A global multiregional proteomic map of the human cerebral cortex
Posted 07 Mar 2021
bioRxiv DOI: 10.1101/2021.03.07.434254
Posted 07 Mar 2021
The Brodmann area (BA)-based map is one of the most widely used cortical maps for studies of human brain functions and in clinical practice; however, the molecular architecture of BAs remain unknown. The present study provided a global multiregional proteomic map of the human cerebral cortex by analyzing 29 BAs. These 29 BAs were grouped into 6 clusters based on similarities in proteomic patterns: the motor and sensory cluster, vision cluster, auditory cluster and Broca's area, Wernicke's area cluster, cingulate cortex cluster, and heterogeneous function cluster. We identified 474 cluster-specific and 134 BA-specific signature proteins whose functions are closely associated with specialized functions and disease vulnerability of the corresponding cluster or BA. The findings of the present study could provide explanations for the functional connections between the anterior cingulate cortex and sensorimotor cortex and for anxiety-related function in the sensorimotor cortex. The brain transcriptomic and proteomic comparison indicated that they both could reflect the function of cerebral cortex,but showed different characteristics.These proteomic data are publicly available at the Human Brain Proteome Atlas (www.brain-omics.com). Our results may enhance our understanding of the molecular basis of brain functions and provide an important resource to support human brain research.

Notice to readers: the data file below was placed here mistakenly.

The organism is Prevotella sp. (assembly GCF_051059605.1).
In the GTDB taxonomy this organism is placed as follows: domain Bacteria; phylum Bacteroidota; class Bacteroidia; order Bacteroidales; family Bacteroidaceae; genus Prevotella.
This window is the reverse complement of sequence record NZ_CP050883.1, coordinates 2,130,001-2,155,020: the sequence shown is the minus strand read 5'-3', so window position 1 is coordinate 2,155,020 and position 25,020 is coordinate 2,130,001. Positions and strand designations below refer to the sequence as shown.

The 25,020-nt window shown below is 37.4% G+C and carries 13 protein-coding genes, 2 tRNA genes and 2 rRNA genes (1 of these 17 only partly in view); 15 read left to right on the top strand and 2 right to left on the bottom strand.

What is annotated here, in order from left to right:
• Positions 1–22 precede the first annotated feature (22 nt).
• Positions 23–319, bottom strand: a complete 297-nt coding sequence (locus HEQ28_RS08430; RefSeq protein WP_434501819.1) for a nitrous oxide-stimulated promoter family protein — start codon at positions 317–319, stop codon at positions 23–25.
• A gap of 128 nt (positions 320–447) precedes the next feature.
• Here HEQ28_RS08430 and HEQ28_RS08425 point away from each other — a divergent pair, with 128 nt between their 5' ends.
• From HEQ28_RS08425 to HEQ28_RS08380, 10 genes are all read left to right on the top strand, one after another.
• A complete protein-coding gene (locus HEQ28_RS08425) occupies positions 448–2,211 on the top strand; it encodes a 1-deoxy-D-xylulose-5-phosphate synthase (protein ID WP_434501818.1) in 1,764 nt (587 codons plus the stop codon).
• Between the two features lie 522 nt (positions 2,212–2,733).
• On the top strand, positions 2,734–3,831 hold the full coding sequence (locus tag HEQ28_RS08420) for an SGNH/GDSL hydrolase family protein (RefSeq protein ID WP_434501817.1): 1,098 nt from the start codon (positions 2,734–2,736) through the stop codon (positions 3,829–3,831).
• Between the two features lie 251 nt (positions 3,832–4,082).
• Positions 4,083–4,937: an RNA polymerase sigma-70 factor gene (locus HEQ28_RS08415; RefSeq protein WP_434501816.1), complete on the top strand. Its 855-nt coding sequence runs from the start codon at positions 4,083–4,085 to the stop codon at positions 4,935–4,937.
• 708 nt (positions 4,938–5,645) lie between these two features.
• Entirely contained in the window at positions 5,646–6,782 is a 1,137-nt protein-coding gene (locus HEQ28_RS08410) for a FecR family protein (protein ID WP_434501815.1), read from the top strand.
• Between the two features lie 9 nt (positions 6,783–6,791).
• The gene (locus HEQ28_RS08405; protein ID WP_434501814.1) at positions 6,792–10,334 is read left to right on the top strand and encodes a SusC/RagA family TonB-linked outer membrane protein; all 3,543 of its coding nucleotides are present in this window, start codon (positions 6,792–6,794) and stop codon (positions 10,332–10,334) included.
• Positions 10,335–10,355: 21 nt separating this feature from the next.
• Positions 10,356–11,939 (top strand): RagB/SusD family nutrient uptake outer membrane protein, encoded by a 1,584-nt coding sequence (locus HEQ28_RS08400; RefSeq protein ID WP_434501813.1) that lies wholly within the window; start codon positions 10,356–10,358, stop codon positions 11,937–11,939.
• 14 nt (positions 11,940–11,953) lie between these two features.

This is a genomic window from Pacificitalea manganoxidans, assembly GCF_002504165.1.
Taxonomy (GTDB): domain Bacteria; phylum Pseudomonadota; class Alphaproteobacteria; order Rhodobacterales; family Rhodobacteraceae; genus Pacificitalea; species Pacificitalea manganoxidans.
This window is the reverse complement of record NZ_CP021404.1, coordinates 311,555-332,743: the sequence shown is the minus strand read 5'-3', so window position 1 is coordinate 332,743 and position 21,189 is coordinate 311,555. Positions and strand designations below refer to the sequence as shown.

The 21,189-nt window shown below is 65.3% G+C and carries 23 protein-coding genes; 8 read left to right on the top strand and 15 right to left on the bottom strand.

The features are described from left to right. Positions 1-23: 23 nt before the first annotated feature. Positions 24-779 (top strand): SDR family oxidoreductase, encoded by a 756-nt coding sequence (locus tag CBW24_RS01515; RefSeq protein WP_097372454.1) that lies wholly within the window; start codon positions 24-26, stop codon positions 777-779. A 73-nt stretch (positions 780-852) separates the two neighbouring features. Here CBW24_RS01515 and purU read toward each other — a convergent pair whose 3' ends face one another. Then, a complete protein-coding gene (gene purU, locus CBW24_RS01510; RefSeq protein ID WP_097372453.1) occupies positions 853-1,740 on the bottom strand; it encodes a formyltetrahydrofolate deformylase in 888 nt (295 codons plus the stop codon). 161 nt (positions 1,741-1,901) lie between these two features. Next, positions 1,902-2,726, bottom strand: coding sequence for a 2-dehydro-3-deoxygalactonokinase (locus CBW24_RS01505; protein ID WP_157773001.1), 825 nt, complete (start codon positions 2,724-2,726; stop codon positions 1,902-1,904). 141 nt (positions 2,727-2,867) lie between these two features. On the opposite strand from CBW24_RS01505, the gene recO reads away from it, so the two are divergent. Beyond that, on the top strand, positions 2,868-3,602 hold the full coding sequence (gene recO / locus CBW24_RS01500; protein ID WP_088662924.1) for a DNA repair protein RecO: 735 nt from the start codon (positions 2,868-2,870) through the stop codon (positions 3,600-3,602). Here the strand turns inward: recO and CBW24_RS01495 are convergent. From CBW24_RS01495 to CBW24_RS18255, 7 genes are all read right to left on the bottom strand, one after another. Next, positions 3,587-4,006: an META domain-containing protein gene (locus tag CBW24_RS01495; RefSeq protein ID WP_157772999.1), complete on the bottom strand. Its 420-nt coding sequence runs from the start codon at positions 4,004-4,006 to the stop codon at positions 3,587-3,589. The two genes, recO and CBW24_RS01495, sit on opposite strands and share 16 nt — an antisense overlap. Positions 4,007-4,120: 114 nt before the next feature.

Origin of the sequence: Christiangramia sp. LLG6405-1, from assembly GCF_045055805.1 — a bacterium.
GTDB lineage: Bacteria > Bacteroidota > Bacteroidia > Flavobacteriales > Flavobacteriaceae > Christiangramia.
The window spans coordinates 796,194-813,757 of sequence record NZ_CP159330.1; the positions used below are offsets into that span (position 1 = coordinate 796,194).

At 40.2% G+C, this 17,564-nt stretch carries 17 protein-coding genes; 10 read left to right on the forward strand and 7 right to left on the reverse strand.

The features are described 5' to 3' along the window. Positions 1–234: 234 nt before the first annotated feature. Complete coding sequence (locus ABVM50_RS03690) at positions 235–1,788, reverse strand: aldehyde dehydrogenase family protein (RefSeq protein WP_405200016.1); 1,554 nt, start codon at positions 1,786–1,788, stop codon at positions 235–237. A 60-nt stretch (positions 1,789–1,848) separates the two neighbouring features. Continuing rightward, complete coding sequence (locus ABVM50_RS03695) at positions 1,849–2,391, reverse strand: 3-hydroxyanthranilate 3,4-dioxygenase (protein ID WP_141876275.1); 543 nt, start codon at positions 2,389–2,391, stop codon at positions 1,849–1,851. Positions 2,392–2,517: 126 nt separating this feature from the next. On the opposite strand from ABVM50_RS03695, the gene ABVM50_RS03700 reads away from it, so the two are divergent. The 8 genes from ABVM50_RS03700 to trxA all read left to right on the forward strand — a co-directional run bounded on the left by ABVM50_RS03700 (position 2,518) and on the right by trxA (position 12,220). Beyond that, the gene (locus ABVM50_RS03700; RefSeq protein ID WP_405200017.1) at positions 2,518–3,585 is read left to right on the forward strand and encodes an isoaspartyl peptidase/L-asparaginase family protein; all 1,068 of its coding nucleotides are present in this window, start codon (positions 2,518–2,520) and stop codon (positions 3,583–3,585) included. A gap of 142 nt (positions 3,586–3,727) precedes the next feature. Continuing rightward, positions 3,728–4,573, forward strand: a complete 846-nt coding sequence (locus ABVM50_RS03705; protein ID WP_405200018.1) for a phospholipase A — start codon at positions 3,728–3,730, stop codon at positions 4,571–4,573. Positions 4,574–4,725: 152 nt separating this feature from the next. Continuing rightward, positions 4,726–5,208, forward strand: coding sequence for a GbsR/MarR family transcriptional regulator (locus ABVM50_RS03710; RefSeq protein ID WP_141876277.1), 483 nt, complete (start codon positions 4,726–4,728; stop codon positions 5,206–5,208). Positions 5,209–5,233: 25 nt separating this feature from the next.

- Downloaded 148 times
- Download rankings, all-time:
- Site-wide: 144,311
- In neuroscience: 21,546
- Year to date:
- Site-wide: 60,507
- Since beginning of last month:
- Site-wide: 39,050
Downloads over time
Distribution of downloads per paper, site-wide
- 27 Nov 2020: The website and API now include results pulled from medRxiv as well as bioRxiv.
- 18 Dec 2019: We're pleased to announce PanLingua, a new tool that enables you to search for machine-translated bioRxiv preprints using more than 100 different languages.
- 21 May 2019: PLOS Biology has published a community page about Rxivist.org and its design.
- 10 May 2019: The paper analyzing the Rxivist dataset has been published at eLife.
- 1 Mar 2019: We now have summary statistics about bioRxiv downloads and submissions.
- 8 Feb 2019: Data from Altmetric is now available on the Rxivist details page for every preprint. Look for the "donut" under the download metrics.
- 30 Jan 2019: preLights has featured the Rxivist preprint and written about our findings.
- 22 Jan 2019: Nature just published an article about Rxivist and our data.
- 13 Jan 2019: The Rxivist preprint is live!